Want to save $1 million by retirement? Nobody ever said it would be easy, but it’s definitely within the realm of possibility with retirement plan and an IRA for many working adults. But, before you start planning your million-dollar retirement, it’s absolutely imperative to understand a few ground rules.
Here they are:
- There are several moving parts to the save-a-million machine.
- There are no guarantees you, or anyone else, can do it.
- Achieving the goal takes planning, discipline, and a bit of luck.
Factors include your earnings, how much you can afford to save, your current age, how well you stick to budgets, financial emergencies that arise between now and your retirement date, the age at which you plan to retire, and how much you can earn on retirement savings, tax rates, rules about IRAs and 401ks, and more.
Everything begins with a plan, so that’s step one, and it’ll give you a good indication about how realistic the goal is for you
Retirement Plan with an IRA
If you want to do a quick litmus test to see if you’re within reach of saving one million dollars by retirement, jot down a few facts. We’ll also throw in a few assumptions about the economy, your level of personal discipline, etc.
Write down the following:
How much do you realistically think you can save each month between now and your planned retirement?
The number of years between today and the day you expect to retire.
The interest rate you can earn on savings in a retirement account.
The amount of money you currently have in a retirement account.
Keep in mind that IRS rules for saving money in a tax-deferred IRA limit you to $6,000 per person per year, or $7,000 if you are over age 50. Married couples trying to save $1 million obviously have a built-in advantage compared to single folks.
But, the other side of that coin is that a married couple won’t be able to live as comfortably on a $1 million retirement nest egg as a single person.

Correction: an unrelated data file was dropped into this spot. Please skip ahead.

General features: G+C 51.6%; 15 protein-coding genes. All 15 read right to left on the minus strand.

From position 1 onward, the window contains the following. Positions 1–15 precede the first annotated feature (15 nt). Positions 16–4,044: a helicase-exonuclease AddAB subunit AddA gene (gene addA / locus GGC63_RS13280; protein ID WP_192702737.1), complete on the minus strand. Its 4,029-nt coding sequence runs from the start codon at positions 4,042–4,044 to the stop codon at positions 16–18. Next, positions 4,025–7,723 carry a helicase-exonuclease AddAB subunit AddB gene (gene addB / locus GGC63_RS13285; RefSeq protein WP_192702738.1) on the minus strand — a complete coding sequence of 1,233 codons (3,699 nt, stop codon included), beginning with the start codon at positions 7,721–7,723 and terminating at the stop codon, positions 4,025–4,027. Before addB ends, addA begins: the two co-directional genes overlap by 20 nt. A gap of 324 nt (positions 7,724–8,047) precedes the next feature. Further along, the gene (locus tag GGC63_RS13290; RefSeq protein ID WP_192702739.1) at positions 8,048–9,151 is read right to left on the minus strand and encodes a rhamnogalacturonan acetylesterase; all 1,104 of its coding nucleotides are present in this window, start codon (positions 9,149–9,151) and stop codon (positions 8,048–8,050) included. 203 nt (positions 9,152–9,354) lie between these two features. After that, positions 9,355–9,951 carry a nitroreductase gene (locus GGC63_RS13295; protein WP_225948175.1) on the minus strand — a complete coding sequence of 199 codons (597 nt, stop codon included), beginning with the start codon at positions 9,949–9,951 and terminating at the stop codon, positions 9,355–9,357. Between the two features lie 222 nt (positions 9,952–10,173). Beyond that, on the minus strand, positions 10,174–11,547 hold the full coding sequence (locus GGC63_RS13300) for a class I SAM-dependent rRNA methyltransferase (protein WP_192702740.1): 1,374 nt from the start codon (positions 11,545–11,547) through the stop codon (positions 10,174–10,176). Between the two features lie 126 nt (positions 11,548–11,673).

Using Your Data To Make a Retirement Plan
Fortunately, there are plenty of savings calculators. Pick your favorite one that figures the “future value of an annuity” and plug in your key data that you wrote down in the above step.
Here’s an example:
If you plan to retire in 30 years, currently have zero savings, can put aside $1,000 per month, and have access to an investment/brokerage account that yields six percent per year, compounded monthly, you would end up with $1,004,515 upon retirement.
Find a retirement calculator that lets you plug in interest rate, monthly compounding, initial savings amount, and monthly contribution.
Let’s look at the above example in detail, and you can compare your own situation to it. The person had zero current savings. They have 30 years before they’ll retire, which is about average for someone in their early to late thirties. If you’re younger, it will be much easier to save the million. If you’re older than 45, it will be much more difficult.
We assumed the hypothetical person was perfectly disciplined and never missed a savings contribution. We also assumed the “person” was a couple. That allowed us to use a standard IRA account for each member of the couple, with each one putting in $500 per month (or $6,000 per year, each).
Finally, we assumed (and it’s a big assumption) that those IRAs the couple used yielded six percent per year. Getting a lower interest rate will impact the ease of reaching the goal. A higher interest rate, which is realistic in IRAs that hold growth stocks, makes hitting that million-dollar target easier.